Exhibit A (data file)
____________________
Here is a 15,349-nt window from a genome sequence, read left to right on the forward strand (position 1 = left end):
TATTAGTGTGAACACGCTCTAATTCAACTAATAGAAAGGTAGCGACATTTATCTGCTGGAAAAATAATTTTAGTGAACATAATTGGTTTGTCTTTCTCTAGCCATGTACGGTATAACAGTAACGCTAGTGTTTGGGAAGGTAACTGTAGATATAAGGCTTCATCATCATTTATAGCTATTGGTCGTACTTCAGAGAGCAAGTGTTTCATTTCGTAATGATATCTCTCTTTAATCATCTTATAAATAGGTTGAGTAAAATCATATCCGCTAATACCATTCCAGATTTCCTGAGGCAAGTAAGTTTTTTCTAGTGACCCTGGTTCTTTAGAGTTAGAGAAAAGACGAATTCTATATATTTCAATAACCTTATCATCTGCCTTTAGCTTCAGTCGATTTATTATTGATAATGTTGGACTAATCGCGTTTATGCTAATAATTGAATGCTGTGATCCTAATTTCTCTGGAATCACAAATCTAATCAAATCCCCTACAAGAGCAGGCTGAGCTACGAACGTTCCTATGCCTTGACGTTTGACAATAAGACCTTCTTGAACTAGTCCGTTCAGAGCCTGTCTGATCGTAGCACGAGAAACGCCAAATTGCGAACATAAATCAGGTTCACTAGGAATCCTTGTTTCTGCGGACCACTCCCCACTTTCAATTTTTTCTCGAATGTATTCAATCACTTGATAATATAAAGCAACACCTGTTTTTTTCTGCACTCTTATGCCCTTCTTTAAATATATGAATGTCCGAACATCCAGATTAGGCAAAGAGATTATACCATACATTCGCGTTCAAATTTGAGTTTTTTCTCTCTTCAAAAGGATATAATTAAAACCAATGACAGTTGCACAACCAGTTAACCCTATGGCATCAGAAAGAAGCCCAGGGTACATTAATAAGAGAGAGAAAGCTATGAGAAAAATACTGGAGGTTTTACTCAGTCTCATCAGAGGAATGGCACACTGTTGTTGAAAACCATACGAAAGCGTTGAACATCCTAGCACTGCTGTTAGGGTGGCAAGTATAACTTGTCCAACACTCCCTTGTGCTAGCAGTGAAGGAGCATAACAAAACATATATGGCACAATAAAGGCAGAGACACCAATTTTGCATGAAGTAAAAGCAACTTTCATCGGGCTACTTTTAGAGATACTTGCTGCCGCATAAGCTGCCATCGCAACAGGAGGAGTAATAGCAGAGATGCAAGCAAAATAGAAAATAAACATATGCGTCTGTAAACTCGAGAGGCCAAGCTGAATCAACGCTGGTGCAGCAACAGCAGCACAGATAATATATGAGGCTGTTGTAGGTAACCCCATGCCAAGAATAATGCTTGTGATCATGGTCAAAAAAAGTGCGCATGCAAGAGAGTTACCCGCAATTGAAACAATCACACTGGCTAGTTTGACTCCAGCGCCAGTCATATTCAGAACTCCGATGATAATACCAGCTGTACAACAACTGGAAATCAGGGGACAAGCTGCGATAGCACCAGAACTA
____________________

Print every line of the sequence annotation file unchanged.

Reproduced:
Here is a 15,349-nt window from a genome sequence, read left to right on the forward strand (position 1 = left end):
TATTAGTGTGAACACGCTCTAATTCAACTAATAGAAAGGTAGCGACATTTATCTGCTGGAAAAATAATTTTAGTGAACATAATTGGTTTGTCTTTCTCTAGCCATGTACGGTATAACAGTAACGCTAGTGTTTGGGAAGGTAACTGTAGATATAAGGCTTCATCATCATTTATAGCTATTGGTCGTACTTCAGAGAGCAAGTGTTTCATTTCGTAATGATATCTCTCTTTAATCATCTTATAAATAGGTTGAGTAAAATCATATCCGCTAATACCATTCCAGATTTCCTGAGGCAAGTAAGTTTTTTCTAGTGACCCTGGTTCTTTAGAGTTAGAGAAAAGACGAATTCTATATATTTCAATAACCTTATCATCTGCCTTTAGCTTCAGTCGATTTATTATTGATAATGTTGGACTAATCGCGTTTATGCTAATAATTGAATGCTGTGATCCTAATTTCTCTGGAATCACAAATCTAATCAAATCCCCTACAAGAGCAGGCTGAGCTACGAACGTTCCTATGCCTTGACGTTTGACAATAAGACCTTCTTGAACTAGTCCGTTCAGAGCCTGTCTGATCGTAGCACGAGAAACGCCAAATTGCGAACATAAATCAGGTTCACTAGGAATCCTTGTTTCTGCGGACCACTCCCCACTTTCAATTTTTTCTCGAATGTATTCAATCACTTGATAATATAAAGCAACACCTGTTTTTTTCTGCACTCTTATGCCCTTCTTTAAATATATGAATGTCCGAACATCCAGATTAGGCAAAGAGATTATACCATACATTCGCGTTCAAATTTGAGTTTTTTCTCTCTTCAAAAGGATATAATTAAAACCAATGACAGTTGCACAACCAGTTAACCCTATGGCATCAGAAAGAAGCCCAGGGTACATTAATAAGAGAGAGAAAGCTATGAGAAAAATACTGGAGGTTTTACTCAGTCTCATCAGAGGAATGGCACACTGTTGTTGAAAACCATACGAAAGCGTTGAACATCCTAGCACTGCTGTTAGGGTGGCAAGTATAACTTGTCCAACACTCCCTTGTGCTAGCAGTGAAGGAGCATAACAAAACATATATGGCACAATAAAGGCAGAGACACCAATTTTGCATGAAGTAAAAGCAACTTTCATCGGGCTACTTTTAGAGATACTTGCTGCCGCATAAGCTGCCATCGCAACAGGAGGAGTAATAGCAGAGATGCAAGCAAAATAGAAAATAAACATATGCGTCTGTAAACTCGAGAGGCCAAGCTGAATCAACGCTGGTGCAGCAACAGCAGCACAGATAATATATGAGGCTGTTGTAGGTAACCCCATGCCAAGAATAATGCTTGTGATCATGGTCAAAAAAAGTGCGCATGCAAGAGAGTTACCCGCAATTGAAACAATCACACTGGCTAGTTTGACTCCAGCGCCAGTCATATTCAGAACTCCGATGATAATACCAGCTGTACAACAACTGGAAATCAGGGGACAAGCTGCGATAGCACCAGAACTA